Friday, April 21, 2017

Teaching Theme with Cloudette (A Mentor Text Lesson)

Theme. We know it when we see it, right? But it's one of the most challenging skills to teach kids, in my opinion. Kids tend to say, "Overcome challenges!" is the theme, no matter what the text says. Or maybe that was just my class... Either way, getting kids to dig a little deeper requires a lot of think alouds, modeling, and breaking down of the thought that goes into deducing a theme!

That's why, when the Reading Crew opened up this awesome spring mentor text link-up, I decided to use Cloudette by Tom Lichtenheld. Cloudette is the story of a teeny tiny cloud who feels like she's too small to help anyone with rain or snow. It's a feeling that kids often recognize!

Cloudette is perfect for teaching theme because the character's traits, motivations, problems, and solution is so perfectly lined up. It's a very explicit way to introduce a complicated skill!

Before Reading: Set a purpose
Before you read, set a purpose for reading with your students. Your purpose is to analyze the

character throughout the story to figure out what lesson we can learn from their actions and changes.

During Reading: Gather evidence
Use the handy-dandy graphic organizer provided in the freebie below to record your evidence from the text and your thinking about it. Model noticing how the character changes and solves her problem, especially.

After Reading: Model thinking about theme
Introduce the idea of "theme": the message or lesson you can learn from a text. It's usually some positive advice that is good to know! Themes (in children's picture books, anyway) tend to be feel-good messages that you'd want children to have as a set of beliefs. Use the evidence you gathered to model how to figure out the lesson you can learn from Cloudette's actions.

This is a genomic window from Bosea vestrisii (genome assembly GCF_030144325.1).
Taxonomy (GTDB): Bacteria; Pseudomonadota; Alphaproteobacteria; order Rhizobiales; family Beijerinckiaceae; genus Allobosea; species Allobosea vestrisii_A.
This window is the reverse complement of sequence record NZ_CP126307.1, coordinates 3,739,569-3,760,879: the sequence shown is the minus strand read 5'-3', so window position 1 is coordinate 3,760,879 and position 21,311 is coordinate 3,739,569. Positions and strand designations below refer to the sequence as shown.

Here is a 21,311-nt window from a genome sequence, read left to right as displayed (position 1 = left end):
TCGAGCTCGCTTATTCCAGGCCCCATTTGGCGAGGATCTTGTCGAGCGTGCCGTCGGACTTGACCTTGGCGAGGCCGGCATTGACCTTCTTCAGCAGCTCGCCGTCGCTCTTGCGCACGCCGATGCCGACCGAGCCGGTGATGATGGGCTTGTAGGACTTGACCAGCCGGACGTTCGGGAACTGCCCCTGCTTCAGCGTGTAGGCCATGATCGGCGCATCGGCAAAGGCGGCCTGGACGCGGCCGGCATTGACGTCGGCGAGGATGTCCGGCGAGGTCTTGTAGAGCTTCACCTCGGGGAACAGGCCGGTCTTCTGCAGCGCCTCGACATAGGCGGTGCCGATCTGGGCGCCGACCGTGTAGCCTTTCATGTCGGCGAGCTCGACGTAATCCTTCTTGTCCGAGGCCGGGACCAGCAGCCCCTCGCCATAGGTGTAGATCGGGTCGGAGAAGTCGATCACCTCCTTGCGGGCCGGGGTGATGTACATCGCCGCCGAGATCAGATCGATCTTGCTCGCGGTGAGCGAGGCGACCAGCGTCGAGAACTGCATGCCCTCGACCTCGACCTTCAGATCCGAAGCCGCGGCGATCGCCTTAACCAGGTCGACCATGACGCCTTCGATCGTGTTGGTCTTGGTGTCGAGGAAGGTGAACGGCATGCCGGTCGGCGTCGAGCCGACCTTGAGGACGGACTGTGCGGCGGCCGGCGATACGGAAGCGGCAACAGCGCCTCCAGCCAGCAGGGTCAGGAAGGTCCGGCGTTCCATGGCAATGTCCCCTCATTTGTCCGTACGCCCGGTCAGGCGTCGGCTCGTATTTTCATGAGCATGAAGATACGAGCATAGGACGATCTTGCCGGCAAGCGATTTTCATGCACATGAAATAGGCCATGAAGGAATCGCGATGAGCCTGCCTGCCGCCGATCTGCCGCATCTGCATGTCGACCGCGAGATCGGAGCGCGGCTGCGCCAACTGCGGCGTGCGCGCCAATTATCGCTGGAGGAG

Handy Tip!
Sometimes, when students struggle to figure out the theme of a text (especially when the world is full of themes), it can help to provide them with a short list of possible themes. This is a good scaffold for starting to figure out theme and it will help students feel more successful at first!

The handout included in the freebie below helps students by providing a table of character changes and possible themes associated with those changes.

Grab the entire lesson freebie on TPT!

Enter the big giveaway! My code word is: cloud! And be sure to check out some of the other great posts & freebies for teaching with mentor texts!
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Thursday, April 6, 2017

A poetry strategy that works for upper elementary

When our standards changed and poetry was suddenly really important, a lot of us had to re-evaluate our approach. Poetry was being tested on our STAAR test in more and more complex ways, and so students were being held accountable for more than simply loving poetry.

I loved reading poetry with kids and having awesome discussions about the language, message, and the poet. But when it came down to it, without my guidance, kids just didn't know where to start when reading poetry.

They'd read the title, fumble through the stanzas, find some figurative language, and have absolutely no idea what the poem was about.

I knew this wouldn't work. How could I help kids use a consistent approach to poetry so they'd know where to start to comprehend a poem?

I spoke to several experts, and something that kept coming up was the SOAPSTONE strategy used for high school and college students. You might remember using it in school yourself. It's a handy acronym that helps students identify the essential elements of the poem.